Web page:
Cycling in Argentina, at least this part of Argentina, is very different to cycling in Chile. We had been used to towns or villages being only a days ride apart and the countryside having trees and some sort of green agriculture. Here the landscape was stark volcanic desert which was very hot, had no shade and a lot of wind.
The distance between small villages, that had no facilities, was often 2 or 3 days cycle and there was a total lack of larger towns. It appeared that this area was a lot poorer than Chile but it did seem as if someone, possibly the government, was trying to do something about this. Each village we passed was trying to double in size. Strangely all the infrastructure was in place, the roads, new (empty) schools, parks, even works of art. They were just waiting for people to buy the plots of land and build a house. This was why villages looked large on our maps, but were in fact tiny. There appeared to be no work for anyone in the villages so I don’t know why anyone would build a house there. Although later when talking to some Argentinians they said that there may be little work but at least it was less violent than in the cities and had a “everything will happen eventually” culture. Or as they said to me during the impossible queuing at their banks “tranquilo”.
We had had a lot of trouble getting any Argentinian pesos before we left Chile and that had involved standing in a bank queue for over two hours then waiting another hour in another queue to get ripped off by a Cambio Exchange. So we were carrying very little cash. No one in this area accepted credit cards and we were about five or six days ride from a big town were we hoped (in vain as it turned out) we could get some cash.
As we left the campsite in Los Loicas we had a strong head wind for the first time. So what should have been an easy roll down a gentle slope on tarmac turned out to be very hard work.
The whole area here is full of dust from the Volcan Peteroa eruption and this has really made my throat sore. So the one positive about the headwind is that it is blowing the ash plume back to Chile.
It was at Bardas Blanca that we were introduced to Argentinian plumbing. Either the water does not drain away at all or it drops down into a wider pipe that then promptly overflows over your feet.
There was also no Wi-Fi here or anywhere else we stayed until we got to Chos Malal. What was good is that we could understand more Spanish here as the Argentinians speak so much slower than the Chilenos. Luckily there was a small shop attached to the hospedaje so we were able to stock up with some provisions before setting off again.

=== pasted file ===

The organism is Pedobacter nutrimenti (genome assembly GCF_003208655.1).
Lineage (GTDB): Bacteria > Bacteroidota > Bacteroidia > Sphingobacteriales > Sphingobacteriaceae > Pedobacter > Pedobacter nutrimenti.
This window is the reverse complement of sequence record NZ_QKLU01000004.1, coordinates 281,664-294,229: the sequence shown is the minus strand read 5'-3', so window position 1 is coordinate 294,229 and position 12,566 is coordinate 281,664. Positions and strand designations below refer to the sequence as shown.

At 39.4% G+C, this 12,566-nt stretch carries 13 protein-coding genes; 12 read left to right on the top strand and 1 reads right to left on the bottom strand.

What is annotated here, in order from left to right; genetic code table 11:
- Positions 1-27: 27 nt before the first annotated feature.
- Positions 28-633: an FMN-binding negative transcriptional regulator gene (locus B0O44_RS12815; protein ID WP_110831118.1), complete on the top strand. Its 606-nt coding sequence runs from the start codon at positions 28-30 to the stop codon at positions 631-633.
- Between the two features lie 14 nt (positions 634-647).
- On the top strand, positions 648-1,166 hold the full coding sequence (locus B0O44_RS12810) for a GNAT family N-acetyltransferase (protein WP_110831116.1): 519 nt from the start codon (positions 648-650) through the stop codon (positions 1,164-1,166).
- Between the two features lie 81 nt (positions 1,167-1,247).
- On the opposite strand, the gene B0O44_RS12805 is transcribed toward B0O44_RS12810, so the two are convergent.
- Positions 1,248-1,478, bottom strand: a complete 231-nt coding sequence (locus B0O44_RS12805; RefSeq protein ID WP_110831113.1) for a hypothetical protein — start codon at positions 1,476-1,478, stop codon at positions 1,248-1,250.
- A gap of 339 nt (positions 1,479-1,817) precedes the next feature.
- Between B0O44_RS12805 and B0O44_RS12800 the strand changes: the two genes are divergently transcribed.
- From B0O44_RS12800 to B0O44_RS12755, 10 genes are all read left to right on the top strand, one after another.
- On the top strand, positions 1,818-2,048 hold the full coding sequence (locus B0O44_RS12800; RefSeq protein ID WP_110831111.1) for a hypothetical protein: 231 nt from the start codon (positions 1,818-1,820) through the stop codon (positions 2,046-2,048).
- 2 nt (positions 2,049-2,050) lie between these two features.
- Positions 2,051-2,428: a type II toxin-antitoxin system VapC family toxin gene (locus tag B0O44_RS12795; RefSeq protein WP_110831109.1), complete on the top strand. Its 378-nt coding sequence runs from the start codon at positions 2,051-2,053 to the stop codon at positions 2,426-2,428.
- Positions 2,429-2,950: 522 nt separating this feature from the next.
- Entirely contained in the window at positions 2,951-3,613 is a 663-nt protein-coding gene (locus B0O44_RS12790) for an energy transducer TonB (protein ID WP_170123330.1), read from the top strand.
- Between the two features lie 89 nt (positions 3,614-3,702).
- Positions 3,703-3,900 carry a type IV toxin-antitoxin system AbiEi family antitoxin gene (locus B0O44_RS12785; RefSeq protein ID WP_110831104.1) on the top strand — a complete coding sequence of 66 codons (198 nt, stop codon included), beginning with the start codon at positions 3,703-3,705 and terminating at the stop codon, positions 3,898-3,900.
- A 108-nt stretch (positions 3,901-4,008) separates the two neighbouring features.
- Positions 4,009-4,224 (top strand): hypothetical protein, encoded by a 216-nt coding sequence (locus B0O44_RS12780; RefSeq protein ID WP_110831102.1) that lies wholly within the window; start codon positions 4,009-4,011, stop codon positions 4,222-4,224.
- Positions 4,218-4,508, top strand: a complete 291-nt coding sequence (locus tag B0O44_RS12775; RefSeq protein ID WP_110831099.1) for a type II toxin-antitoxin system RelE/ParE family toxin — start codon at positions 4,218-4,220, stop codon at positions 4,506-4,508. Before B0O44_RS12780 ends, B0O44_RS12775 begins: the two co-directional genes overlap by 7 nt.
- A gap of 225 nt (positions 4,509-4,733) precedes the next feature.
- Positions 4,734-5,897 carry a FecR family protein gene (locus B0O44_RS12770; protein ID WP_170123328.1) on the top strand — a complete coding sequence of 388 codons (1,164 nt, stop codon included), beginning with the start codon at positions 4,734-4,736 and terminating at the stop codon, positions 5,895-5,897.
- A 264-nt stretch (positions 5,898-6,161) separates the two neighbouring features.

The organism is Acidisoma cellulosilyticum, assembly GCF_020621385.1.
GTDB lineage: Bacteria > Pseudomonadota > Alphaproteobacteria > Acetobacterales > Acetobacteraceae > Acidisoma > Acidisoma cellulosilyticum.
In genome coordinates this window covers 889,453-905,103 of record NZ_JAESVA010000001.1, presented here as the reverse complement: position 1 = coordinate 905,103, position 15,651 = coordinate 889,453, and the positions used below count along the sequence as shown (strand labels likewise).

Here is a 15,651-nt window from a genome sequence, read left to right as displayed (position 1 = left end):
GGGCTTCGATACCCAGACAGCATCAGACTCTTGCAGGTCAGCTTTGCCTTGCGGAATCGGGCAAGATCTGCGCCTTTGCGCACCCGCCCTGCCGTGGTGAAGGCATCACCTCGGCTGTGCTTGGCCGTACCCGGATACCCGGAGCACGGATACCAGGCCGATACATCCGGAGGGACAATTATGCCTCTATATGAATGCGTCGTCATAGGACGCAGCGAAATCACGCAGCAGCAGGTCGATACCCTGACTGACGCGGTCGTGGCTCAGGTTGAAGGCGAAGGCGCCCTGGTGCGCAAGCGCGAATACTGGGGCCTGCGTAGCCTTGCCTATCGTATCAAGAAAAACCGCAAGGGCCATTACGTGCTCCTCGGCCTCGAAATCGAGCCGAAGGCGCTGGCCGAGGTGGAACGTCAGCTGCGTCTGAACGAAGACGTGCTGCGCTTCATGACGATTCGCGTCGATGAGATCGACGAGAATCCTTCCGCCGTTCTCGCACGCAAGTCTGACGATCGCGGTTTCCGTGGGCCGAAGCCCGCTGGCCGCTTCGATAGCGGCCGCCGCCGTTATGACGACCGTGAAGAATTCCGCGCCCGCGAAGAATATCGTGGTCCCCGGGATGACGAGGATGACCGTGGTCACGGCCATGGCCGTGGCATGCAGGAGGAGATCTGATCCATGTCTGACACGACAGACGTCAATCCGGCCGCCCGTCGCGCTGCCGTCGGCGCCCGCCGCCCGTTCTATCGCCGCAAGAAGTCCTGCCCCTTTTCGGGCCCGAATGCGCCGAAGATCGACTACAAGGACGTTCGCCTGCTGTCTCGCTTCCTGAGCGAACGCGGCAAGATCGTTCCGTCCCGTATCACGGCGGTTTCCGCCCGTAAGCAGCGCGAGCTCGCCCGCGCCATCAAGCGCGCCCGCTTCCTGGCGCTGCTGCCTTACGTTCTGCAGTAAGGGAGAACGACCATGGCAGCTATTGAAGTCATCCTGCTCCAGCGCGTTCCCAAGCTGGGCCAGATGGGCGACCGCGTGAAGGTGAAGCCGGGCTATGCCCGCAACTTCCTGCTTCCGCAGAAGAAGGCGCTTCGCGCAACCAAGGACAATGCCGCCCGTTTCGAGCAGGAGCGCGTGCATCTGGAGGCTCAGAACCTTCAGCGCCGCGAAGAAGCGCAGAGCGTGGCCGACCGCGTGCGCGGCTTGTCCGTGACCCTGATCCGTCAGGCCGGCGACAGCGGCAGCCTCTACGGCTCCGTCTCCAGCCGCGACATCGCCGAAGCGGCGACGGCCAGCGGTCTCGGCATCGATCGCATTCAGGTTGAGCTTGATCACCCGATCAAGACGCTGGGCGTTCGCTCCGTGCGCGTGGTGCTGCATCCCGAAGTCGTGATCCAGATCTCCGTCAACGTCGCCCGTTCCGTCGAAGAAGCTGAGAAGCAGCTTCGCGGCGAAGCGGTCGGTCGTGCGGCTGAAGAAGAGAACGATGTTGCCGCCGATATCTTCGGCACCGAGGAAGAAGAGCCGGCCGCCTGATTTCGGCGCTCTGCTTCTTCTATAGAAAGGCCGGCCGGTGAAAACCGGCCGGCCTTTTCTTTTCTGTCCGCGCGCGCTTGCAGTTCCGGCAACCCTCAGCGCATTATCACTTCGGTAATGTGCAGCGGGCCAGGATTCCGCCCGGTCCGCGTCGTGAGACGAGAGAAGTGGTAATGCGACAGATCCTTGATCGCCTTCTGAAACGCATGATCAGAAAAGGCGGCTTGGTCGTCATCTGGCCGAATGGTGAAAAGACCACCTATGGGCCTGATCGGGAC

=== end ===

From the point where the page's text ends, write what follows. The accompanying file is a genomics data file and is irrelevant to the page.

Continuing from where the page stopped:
We were cycling down what appeared on the map to be the largest road going south in the area so we expected tarmac. But the road builders had other ideas and had removed the old tarmac but hadn’t quite got round to replacing it, so it was a hard slog along ripio with a lot of very bad washboard and it was 130 km to the next village.
We then spent some time studying the map. It was about 140 km to Chos Malal, the nearest town, with not much in between except desert. We couldn’t see any rivers en route or other sources of water. I know we take some calculated risks sometimes but we do know our limits and we knew the next section was beyond us.
I would rather not think too much about the alarming drive where our driver would turn right round to talk to me, with one or no hands on the wheel, at 120 km per hour, while doing 4-wheel drifts around the sharp corners. Suffice to say we arrived alive.
Luckily the driver was happy to take the cash we did have as we couldn’t get any out of either bank at that time. This left us with no cash sitting in the shade in the park wondering what to do next. No one seemed to take cards. After 1 hour waiting in the bank we were told to come back at 13.00. Luckily Bernie went back 5 minutes early as they shut the bank at 13.00 with Bernie still inside. Persistence paid off and he emerged victorious with just enough cash to last us two days if we were careful.
Of course by now everything in town was shut and it was getting very hot. As we had discovered in the villages everyone here has a siesta between 2 p.m. and 5 or 6 p.m. This includes shops, cafes and hotels. Luckily we found a hotel eventually that was not only open but it took credit cards and would still serve us lunch. They also had an Italian ice cream parlour attached. Happiness!
We now had to decide where we were going to go next as we both agreed we were not really enjoying our time in Argentina. All the people we met here were lovely and very kind and helpful. It was just such a tough place to cycle through.